Debtor’s prisons sound like a great way to boost the economy of both those who contribute to the two major political parties in the United States and depressed rural areas in that country – moreover, as those imprisoned there are counted as (nota bene disenfranchised) residents of these districts, their representation at both the national and state level increases. A win-win (thanks, Mr Poe !)….

      Henri

  2. Another example of how the U.$. is a barbaric country ruled by gangsters and sociopaths. Education up to a doctorate is free in socialist countries.

      • Could we agree on: “Education up to a doctorate is ‘pre-paid’ with taxes, since >50% of which are not wasted on ‘institutions’ of perpetual war and comprehensive domestic spying”?

      • Jack,
        No, of course nothing is really completely free, but education is paid for by the society as a whole. You don’t have to come out of pocket to pay for education in socialist countries. I might have said what Falco said, but I was trying to be brief.

      • Do you mean to tell us, «Jack Heart», that you and your friends have now managed to devise a way to «monetise» the act of breathing so that the air inhaled is now monitored ? The Sveriges Riksbank Prize in Economic Sciences in Memory of Alfred Nobel is yours for the fetching – see you here in Stockholm in December !… 😉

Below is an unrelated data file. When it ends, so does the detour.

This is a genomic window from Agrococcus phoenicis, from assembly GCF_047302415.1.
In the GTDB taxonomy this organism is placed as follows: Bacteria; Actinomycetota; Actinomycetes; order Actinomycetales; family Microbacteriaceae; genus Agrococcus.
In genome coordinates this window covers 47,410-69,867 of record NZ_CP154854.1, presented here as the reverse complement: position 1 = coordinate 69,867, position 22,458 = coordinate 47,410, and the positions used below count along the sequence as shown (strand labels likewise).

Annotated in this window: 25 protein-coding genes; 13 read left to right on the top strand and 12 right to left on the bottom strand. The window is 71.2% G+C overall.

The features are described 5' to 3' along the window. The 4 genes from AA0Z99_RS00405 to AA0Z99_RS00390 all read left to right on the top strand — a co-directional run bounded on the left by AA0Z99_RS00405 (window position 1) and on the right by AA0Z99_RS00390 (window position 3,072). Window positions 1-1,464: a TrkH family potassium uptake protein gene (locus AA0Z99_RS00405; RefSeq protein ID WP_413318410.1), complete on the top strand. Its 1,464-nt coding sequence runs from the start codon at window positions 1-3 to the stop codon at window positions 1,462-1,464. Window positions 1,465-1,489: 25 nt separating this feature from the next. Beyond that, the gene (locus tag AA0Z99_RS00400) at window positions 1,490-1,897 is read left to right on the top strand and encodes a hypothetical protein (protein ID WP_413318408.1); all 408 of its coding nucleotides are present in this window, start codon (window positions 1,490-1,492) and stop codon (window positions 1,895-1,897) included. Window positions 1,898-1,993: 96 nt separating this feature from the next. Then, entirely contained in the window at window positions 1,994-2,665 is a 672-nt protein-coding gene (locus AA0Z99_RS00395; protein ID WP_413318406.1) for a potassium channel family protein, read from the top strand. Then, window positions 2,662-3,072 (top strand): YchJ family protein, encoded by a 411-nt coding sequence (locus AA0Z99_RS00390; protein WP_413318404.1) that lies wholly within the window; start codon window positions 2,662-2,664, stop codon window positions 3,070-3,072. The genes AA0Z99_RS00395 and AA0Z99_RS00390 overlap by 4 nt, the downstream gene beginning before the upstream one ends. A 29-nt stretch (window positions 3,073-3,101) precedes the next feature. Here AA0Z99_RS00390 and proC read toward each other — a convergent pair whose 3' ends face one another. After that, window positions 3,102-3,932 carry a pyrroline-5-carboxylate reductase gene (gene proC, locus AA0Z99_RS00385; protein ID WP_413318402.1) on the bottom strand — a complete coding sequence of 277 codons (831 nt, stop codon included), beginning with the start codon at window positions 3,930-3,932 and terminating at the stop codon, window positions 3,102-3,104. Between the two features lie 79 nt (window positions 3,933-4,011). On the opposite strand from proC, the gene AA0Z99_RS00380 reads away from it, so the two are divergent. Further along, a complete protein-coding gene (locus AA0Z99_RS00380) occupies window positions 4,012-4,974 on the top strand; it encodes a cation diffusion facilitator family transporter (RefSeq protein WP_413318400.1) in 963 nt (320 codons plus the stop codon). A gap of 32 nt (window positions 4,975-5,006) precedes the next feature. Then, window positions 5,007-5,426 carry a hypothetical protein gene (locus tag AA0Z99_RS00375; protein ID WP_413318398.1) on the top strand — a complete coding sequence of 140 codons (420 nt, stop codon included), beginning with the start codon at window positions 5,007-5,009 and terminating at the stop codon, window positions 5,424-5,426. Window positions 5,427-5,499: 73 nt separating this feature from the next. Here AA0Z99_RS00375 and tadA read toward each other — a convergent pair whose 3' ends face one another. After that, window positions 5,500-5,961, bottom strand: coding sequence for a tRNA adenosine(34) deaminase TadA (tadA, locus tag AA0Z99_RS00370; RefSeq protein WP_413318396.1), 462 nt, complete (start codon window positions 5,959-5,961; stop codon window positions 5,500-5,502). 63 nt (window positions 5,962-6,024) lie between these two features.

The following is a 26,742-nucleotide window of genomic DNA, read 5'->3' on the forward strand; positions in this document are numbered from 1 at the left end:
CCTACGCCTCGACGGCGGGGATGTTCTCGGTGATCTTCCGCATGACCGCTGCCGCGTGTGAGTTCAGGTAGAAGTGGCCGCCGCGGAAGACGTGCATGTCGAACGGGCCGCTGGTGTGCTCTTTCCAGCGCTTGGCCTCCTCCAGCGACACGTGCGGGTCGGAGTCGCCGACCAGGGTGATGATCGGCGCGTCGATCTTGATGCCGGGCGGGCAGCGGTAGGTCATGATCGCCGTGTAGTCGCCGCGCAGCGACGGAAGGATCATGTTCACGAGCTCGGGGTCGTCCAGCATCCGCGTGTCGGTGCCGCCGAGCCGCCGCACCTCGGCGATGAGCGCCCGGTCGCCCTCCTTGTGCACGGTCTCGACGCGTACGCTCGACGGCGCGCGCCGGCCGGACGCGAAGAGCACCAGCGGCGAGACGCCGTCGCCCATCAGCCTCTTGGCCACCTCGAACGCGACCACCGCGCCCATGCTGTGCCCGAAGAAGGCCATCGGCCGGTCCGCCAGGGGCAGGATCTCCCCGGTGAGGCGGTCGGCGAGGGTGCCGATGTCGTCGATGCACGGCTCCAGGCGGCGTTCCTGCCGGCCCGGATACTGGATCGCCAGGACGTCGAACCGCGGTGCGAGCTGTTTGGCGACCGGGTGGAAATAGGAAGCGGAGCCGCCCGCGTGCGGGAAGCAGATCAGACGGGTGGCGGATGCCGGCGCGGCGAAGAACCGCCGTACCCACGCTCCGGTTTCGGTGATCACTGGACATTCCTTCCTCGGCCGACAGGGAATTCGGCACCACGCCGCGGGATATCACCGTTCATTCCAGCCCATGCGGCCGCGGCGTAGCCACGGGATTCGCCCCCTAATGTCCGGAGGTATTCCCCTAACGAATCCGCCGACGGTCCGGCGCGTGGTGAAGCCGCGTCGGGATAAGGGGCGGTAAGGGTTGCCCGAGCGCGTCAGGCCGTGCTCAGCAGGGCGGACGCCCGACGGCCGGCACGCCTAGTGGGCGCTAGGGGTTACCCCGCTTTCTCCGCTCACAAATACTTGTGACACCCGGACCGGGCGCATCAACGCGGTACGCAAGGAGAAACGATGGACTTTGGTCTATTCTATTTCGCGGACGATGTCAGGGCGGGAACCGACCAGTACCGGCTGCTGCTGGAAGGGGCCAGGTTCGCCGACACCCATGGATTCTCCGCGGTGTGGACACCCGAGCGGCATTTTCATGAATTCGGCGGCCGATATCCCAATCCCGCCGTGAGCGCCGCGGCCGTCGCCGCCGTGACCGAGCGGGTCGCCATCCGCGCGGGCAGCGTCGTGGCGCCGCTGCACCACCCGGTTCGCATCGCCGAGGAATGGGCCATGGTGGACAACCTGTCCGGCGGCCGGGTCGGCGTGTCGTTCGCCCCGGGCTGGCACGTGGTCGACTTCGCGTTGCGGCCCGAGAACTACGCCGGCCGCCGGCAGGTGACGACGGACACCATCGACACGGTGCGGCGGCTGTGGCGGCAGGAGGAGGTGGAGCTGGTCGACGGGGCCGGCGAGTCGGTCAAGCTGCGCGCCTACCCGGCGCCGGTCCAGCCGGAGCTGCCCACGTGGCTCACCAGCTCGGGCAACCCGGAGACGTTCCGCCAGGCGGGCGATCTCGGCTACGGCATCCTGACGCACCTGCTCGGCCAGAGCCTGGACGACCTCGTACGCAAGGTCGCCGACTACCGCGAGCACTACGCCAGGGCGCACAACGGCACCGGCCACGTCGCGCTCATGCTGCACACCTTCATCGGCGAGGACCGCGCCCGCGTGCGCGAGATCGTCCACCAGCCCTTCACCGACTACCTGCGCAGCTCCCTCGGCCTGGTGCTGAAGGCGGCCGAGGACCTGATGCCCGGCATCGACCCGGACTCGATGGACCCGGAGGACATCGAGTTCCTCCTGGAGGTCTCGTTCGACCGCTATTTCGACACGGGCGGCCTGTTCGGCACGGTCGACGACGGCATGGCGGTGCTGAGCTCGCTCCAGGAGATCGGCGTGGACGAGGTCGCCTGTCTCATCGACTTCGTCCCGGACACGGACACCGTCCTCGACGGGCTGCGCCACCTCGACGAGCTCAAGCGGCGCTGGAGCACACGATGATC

Henri

  3. I agree with the lady in the third frame, Ted – and to this end I should like to put forward a modest proposal : that so-called «bounty hunters», of which I’m told your country has a plethora, should be engaged in the task. Opening this area to economic exploitation would no doubt increase the number of positions available to those interested in the profession – thus increasing gainful employment and benefiting the economy as a whole – and possibly decrease the number of defaulting students – thus leading to a greater willingness to pay debts among the population and a moral revival. What’s not to like ?…

    Henri

  4. I remember a time when bankruptcy was a financial strategy allowing the uneducated borrower to get unencumbered with the more mundane version of odious debt. This is why it was so hard back then for people to get loans for property and such. Basically, it was the bank that carried the risk, so like Indiana Jones choosing a grail that wouldn’t melt his ass, they had to choose wisely.

    Nowadays? The banksters can be horribly irresponsible with other-people’s money and then get bailed out with some more of other people’s money. Furthermore, banksters can simply create cash out of thin air (and a printing press) and then use it to purchase new, upgraded tyranny-licenses from suck-ass politicians. It’s a racket of political donations. Banks fail, but it’s the depositors who get impoverished. This paradigm needs to get turned back off of its head.

    DanD

  5. Any quick data on the default rate for borrowers better, on paper, able to repay their loans?

    BTW: the students are more irresponsible because the bankers know they will be bailed out by the US taxpayer.
    THIS is a prime illustration of “the culture of dependency” that the 1% continuously project onto those without money nor power.

    To put it another way: The 1% are the true thugs.

Leave a Reply